by Alexander Birk
The United States Endangered Species Act (ESA) is responsible for the protection of species and their habitats. The ESA maintains a list of the species at risk; the ultimate goal is to get these species off of the list. In order to get an endangered species removed (delisted) the ESA must regard that species as self-sustaining. The definition of a self-sustaining species becomes difficult as the ESA looks at conservation-reliant species. A conservation-reliant species is defined as a species that has been delisted; however it requires management in order to prevent it from once again being at risk.
There are multiple dimensions that qualify a species as conservation-reliant; the two categories are either one time intervention or continuous intervention. A few examples of one time interventions would be dam removal or habitat restoration. Continuous intervention would be defined by actions like translocation or invasive species control. Most species that have been classified as conservation-reliant species are ones that require some of the following conservation action: controlling other species, controlling pollutants, managing habitats, controlling exploitation by humans, or assistance in population growth. Per ESA mandate these species are still self-sustaining outside of requiring these actions, therefor justifying delisting these species.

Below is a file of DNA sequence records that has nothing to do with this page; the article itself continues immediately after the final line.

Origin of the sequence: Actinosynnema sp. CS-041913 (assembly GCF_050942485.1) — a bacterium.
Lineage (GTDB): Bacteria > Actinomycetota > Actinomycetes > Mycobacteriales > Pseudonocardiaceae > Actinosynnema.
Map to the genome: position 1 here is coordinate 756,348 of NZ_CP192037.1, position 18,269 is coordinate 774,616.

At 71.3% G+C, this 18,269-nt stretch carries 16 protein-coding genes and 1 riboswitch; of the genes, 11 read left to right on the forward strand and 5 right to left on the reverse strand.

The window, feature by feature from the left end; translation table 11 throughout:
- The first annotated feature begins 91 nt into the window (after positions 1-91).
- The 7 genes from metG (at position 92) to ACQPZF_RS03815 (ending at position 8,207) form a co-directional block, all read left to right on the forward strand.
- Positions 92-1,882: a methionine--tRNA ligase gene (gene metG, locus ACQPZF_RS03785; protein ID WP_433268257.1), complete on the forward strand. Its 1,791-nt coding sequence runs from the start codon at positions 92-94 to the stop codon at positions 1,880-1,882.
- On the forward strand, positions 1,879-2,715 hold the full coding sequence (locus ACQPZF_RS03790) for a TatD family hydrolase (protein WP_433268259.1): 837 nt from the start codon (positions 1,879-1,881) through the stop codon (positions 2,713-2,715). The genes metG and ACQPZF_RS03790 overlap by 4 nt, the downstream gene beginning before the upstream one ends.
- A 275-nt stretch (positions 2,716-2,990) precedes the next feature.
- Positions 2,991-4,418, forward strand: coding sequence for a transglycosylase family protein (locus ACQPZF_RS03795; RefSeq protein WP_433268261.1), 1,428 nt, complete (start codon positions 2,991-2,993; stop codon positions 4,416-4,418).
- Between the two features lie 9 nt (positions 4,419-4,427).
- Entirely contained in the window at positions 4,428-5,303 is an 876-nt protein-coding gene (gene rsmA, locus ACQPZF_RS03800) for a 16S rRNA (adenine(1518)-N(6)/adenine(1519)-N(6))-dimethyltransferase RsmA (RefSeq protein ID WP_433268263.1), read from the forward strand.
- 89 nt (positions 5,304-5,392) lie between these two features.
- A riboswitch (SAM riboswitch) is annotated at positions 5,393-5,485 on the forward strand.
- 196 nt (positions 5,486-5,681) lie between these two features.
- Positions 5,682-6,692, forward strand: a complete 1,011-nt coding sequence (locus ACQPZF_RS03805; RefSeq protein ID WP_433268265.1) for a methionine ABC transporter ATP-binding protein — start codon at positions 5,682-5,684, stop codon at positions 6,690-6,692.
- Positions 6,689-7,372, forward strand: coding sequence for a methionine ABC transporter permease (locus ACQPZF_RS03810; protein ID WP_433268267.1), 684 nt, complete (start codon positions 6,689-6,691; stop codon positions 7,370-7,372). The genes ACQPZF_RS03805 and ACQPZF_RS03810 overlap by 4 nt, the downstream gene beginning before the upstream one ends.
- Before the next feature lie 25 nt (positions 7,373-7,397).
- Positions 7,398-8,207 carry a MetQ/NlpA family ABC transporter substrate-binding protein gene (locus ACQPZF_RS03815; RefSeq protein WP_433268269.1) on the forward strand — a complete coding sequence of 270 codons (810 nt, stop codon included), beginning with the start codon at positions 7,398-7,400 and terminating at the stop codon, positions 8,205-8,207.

This becomes problematic as the focus of restoration shifts away from these species. Many conservation-reliant species are in need of intervention due to human interaction such as pollution, as mentioned previously. Even though this pollution does not put the species in a high risk of immediate danger, the intervention is needed to prevent long term harm. The popular view is to focus on populations of species in greater danger. However even though conservation-reliant species may also be classified as self-sustaining, this should not in turn lead to them needing less assistance. People generally decide against helping a cause that does not seem as though it is an immediate concern. This is a problem that the ESA is faced with as they choose how to label different populations of species.
Carroll, C., Rohlf, D. J., Li, Y.-W., Hartl, B., Phillips, M. K. and Noss, R. F. (2014), Connectivity conservation and endangered species recovery: a study in the challenges of defining conservation-reliant species. Conservation Letters. doi: 10.1111/conl.12102 http://onlinelibrary.wiley.com/doi/10.1111/conl.12102/full#leftBorder